- Access to Safety Equipment: It is important to have the proper equipment that can help save a life in case of an emergency. It is recommended to at least have one personal flotation device available, a pole and a rope. It is important that these items are easily accessible to anyone supervising the area. Adults should be aware of how to use these items if a situation arises. Parents and anyone else in supervision over the pool are also recommended to be trained in First Aid and CPR.
- Safety Barriers and Fences: Finally, one of the best ways to prevent accidents is to have proper fencing or barriers surrounding your pool to prevent children from entering without supervision. Swimming pools are considered an “attractive nuisance” to children according to Georgia law. This means that as a pool owner, you can be found negligent if you do not have a locked fence, pool cover or any other protection to prevent access to your pool. Under Georgia law, fences need to be at least 4 feet tall, starting no more than 4 inches from the ground. Additionally, vertical bars should be no more than 4 inches apart. The pool should be enclosed on all 4 sides, with a fence that self locks and closes.
Tips for Supervision
Any adult supervising children should follow the following tips to ensure the safety of all swimmers at or near their private pool. Remember that you are the closest member responsible for preventing a potentially dangerous situation and even saving a life.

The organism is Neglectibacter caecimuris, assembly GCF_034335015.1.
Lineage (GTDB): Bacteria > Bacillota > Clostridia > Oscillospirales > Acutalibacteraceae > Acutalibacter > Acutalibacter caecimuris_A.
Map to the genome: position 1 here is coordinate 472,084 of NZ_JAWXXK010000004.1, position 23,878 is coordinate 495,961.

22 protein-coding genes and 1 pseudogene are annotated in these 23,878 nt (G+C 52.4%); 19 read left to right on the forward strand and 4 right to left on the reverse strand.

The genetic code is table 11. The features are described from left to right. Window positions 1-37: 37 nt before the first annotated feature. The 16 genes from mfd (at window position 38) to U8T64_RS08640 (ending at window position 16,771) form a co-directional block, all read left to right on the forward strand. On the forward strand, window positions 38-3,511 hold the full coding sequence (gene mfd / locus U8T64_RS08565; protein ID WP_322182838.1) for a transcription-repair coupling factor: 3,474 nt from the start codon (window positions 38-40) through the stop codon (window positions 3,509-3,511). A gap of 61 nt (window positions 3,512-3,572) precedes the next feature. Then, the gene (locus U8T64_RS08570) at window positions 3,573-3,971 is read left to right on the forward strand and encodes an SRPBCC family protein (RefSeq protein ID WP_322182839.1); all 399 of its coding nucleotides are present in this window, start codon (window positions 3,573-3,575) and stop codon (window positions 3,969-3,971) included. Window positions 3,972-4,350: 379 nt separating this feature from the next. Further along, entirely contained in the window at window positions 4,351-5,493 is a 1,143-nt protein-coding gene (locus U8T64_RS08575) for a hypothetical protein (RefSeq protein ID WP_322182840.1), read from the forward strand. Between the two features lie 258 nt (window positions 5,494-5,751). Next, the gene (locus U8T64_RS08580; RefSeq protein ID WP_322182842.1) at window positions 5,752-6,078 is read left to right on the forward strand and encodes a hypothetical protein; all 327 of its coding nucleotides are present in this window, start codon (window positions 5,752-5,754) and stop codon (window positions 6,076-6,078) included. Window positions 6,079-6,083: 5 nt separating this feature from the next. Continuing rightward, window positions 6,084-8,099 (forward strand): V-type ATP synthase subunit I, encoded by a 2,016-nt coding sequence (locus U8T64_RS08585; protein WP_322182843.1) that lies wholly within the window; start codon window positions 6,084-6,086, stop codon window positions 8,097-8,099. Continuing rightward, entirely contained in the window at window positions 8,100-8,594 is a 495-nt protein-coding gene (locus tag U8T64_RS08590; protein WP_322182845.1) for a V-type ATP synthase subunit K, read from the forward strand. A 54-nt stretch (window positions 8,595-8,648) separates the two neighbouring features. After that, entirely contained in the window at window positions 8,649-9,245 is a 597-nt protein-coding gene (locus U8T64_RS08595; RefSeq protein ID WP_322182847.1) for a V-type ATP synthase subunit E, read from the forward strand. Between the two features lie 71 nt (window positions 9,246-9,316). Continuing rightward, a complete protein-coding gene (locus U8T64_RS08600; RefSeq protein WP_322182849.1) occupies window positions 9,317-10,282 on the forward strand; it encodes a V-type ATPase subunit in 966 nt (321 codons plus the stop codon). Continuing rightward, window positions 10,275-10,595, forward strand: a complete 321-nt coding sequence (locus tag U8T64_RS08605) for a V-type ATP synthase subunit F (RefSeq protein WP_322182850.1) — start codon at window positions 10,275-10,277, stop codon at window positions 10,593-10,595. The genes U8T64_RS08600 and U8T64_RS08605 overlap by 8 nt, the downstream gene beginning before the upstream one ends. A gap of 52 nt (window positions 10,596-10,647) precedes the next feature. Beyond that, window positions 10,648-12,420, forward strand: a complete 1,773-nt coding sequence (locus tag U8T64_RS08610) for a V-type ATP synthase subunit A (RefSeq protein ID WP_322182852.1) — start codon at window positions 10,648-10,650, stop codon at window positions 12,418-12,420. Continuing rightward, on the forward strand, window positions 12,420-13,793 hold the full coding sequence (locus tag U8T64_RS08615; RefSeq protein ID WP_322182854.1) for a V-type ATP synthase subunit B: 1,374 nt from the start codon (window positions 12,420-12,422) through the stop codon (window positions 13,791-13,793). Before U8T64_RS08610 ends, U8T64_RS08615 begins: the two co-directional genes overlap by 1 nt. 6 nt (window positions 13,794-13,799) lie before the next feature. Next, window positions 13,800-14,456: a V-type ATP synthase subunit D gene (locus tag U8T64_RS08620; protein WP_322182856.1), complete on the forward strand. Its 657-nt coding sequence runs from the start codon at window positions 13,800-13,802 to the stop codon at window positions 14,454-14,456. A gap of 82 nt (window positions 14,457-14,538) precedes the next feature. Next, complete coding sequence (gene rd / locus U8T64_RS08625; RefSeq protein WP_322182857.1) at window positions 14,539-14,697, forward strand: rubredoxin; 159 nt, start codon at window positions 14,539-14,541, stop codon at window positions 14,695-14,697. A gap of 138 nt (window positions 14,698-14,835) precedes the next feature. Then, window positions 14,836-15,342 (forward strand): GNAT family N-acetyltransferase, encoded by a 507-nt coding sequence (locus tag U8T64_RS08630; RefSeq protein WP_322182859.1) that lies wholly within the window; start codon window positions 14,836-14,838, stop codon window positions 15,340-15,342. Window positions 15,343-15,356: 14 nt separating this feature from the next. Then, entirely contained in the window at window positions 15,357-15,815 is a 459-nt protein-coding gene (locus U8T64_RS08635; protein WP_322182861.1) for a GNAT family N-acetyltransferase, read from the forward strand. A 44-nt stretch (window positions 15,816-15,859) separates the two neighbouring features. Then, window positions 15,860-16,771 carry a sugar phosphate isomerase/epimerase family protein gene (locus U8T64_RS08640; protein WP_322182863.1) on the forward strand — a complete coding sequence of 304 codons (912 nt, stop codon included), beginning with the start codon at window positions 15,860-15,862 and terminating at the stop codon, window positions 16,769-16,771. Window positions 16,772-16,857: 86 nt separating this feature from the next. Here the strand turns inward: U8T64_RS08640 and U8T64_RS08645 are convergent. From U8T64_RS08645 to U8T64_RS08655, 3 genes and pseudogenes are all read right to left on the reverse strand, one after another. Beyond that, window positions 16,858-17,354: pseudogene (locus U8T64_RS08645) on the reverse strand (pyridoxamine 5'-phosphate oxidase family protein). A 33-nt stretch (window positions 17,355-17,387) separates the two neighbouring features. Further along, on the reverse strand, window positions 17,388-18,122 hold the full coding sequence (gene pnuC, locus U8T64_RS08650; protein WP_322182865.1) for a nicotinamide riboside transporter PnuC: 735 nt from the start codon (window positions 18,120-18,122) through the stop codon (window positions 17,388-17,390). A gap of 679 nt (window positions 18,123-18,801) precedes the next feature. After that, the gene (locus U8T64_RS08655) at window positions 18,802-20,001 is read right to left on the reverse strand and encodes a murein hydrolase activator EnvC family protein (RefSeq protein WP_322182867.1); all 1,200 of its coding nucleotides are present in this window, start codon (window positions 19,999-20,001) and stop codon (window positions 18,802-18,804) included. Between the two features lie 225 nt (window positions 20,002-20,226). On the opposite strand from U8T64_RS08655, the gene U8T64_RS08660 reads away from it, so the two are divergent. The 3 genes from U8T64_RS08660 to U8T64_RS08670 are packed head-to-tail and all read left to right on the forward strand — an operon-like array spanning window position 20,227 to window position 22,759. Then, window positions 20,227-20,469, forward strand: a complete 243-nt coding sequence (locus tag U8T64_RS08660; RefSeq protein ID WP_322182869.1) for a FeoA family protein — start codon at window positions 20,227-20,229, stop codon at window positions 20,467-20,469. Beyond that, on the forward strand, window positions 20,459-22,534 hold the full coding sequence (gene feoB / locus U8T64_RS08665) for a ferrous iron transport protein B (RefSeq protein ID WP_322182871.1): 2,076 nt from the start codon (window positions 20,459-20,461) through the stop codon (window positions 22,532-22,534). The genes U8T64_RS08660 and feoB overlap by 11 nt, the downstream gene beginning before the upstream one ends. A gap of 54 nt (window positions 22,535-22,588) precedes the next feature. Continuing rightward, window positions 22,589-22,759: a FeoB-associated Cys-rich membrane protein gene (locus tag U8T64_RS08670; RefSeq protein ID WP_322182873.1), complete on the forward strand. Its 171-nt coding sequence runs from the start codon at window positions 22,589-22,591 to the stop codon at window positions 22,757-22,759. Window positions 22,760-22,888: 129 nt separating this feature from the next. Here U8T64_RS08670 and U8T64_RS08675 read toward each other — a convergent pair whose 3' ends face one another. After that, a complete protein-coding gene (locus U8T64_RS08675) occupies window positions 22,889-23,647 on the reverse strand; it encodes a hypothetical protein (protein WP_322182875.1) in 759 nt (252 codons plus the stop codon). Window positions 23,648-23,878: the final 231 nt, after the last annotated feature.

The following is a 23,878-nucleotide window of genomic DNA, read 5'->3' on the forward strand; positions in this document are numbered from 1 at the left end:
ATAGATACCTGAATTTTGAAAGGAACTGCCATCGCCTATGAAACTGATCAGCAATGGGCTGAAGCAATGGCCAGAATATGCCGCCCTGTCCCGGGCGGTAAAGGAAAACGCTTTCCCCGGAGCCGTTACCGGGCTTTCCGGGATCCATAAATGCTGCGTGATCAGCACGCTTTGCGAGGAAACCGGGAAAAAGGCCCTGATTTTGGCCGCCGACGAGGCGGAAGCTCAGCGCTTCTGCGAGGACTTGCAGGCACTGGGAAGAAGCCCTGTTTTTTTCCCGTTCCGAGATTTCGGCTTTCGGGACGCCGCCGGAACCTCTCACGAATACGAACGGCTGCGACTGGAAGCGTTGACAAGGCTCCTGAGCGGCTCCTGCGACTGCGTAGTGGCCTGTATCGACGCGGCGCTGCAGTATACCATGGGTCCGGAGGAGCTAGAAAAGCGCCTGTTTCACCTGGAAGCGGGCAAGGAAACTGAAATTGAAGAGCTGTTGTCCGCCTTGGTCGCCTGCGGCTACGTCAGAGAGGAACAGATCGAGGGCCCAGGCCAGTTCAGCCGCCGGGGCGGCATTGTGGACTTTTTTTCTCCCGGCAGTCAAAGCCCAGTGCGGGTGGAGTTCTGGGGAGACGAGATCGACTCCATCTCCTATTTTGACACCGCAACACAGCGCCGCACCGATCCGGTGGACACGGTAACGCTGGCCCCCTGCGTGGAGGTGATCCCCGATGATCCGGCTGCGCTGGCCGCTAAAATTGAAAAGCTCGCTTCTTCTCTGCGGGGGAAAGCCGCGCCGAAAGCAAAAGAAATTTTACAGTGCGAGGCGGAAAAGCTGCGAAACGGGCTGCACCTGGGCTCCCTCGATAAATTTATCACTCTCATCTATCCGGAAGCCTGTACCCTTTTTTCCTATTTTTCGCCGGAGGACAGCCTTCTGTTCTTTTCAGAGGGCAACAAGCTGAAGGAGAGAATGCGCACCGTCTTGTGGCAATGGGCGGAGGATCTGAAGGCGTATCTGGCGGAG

- Minimize all distractions such as wearing headphones, reading a book or using your cell phone (though keeping your cell phone near for emergencies is recommended).
- Refrain from excessive drinking, smoking, or using any other substance that can inhibit your quick thinking and reaction time.
- Know where any safety devices are located in case of an emergency.
- Ensure that all young, inexperienced swimmers have properly fitting flotation devices.
- Keep extra pool noodles and flotation devices nearby in case they are needed for any reason.
- If possible, don’t supervise alone.
- Learn First Aid and CPR to be able to help save a life
If you or someone you love has been injured at someone’s private pool, it is important that you seek out the advice of an experienced injury attorney. Accidents due to poor supervision, faulty or missing safety equipment are clear cases of negligence. Pool injuries can be life-changing both physically and emotionally, not to mention the cost of medical expenses. If you have been injured and are looking for representation in Georgia, you could be due compensation for your losses. Consider a visit with our highly experienced and qualified Atlanta injury lawyers.
For close to 15 years, Mr. Spaulding has helped victims of negligence across the state of Georgia resolve personal injury disputes, and he’s received a remarkable number of awards and honors from the legal community recognizing his commitment to clients and to the metro-Atlanta area.
As an undergraduate, Mr. Spaulding belonged to the Phi Beta Kappa honors fraternity at the University of Georgia, and he obtained his legal training at the Georgia State College of Law, where he clerked for the Honorable Judge Rowland Barnes of the Fulton County Superior Court. Mr. Spaulding has also worked for the Securities and Exchange Commission’s Atlanta Enforcement Division. Since 2005, he has dedicated his career to helping the injured victims of negligence and their loved ones win justice in Georgia’s personal injury courts.